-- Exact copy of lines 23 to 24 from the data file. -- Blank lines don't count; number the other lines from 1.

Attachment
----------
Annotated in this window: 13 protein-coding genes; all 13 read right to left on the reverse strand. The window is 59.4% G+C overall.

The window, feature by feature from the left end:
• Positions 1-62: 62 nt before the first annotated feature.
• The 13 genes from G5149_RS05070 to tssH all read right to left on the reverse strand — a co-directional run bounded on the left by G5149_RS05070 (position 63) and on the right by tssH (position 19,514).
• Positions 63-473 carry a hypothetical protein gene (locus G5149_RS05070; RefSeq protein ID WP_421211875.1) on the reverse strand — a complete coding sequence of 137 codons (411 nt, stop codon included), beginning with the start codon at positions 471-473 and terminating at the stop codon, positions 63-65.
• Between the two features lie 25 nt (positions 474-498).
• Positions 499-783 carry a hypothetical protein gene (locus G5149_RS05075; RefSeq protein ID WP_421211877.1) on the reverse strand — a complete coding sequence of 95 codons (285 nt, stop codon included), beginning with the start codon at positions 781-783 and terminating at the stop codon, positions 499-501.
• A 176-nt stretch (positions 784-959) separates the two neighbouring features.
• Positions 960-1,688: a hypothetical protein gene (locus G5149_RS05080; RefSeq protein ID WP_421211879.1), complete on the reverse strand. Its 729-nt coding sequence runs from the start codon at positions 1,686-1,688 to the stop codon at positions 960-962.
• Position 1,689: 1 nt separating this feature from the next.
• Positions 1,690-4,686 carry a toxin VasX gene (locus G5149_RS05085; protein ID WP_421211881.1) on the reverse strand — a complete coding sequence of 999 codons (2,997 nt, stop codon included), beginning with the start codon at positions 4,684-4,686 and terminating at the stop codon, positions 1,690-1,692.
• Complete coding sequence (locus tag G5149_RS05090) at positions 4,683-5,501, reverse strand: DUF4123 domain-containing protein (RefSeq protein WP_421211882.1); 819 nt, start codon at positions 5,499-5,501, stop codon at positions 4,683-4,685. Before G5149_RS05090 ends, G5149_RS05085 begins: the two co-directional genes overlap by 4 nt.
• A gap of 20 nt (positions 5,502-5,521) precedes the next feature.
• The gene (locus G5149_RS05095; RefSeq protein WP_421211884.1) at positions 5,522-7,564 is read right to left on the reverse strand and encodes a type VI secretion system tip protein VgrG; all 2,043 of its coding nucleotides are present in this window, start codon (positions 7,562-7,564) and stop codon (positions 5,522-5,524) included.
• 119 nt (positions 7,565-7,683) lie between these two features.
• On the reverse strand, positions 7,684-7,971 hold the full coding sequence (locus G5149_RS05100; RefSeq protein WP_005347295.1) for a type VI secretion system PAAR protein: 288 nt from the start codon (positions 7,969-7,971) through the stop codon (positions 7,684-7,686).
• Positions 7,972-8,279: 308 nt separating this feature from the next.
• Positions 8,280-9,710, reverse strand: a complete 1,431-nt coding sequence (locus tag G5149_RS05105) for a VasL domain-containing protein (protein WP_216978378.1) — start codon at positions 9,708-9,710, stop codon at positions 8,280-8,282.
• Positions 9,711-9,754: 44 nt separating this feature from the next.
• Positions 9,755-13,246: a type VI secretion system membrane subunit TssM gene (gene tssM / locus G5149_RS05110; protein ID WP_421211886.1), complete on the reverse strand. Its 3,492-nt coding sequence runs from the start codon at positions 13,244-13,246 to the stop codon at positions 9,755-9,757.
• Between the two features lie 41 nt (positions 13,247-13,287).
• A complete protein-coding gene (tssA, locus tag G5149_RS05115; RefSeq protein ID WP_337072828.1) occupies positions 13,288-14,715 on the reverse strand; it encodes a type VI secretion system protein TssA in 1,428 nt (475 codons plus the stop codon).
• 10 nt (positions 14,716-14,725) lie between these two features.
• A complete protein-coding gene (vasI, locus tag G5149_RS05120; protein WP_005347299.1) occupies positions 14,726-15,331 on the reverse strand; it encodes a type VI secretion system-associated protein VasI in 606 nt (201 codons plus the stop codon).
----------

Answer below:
• 10 nt (positions 14,716-14,725) lie between these two features.
• A complete protein-coding gene (vasI, locus tag G5149_RS05120; protein WP_005347299.1) occupies positions 14,726-15,331 on the reverse strand; it encodes a type VI secretion system-associated protein VasI in 606 nt (201 codons plus the stop codon).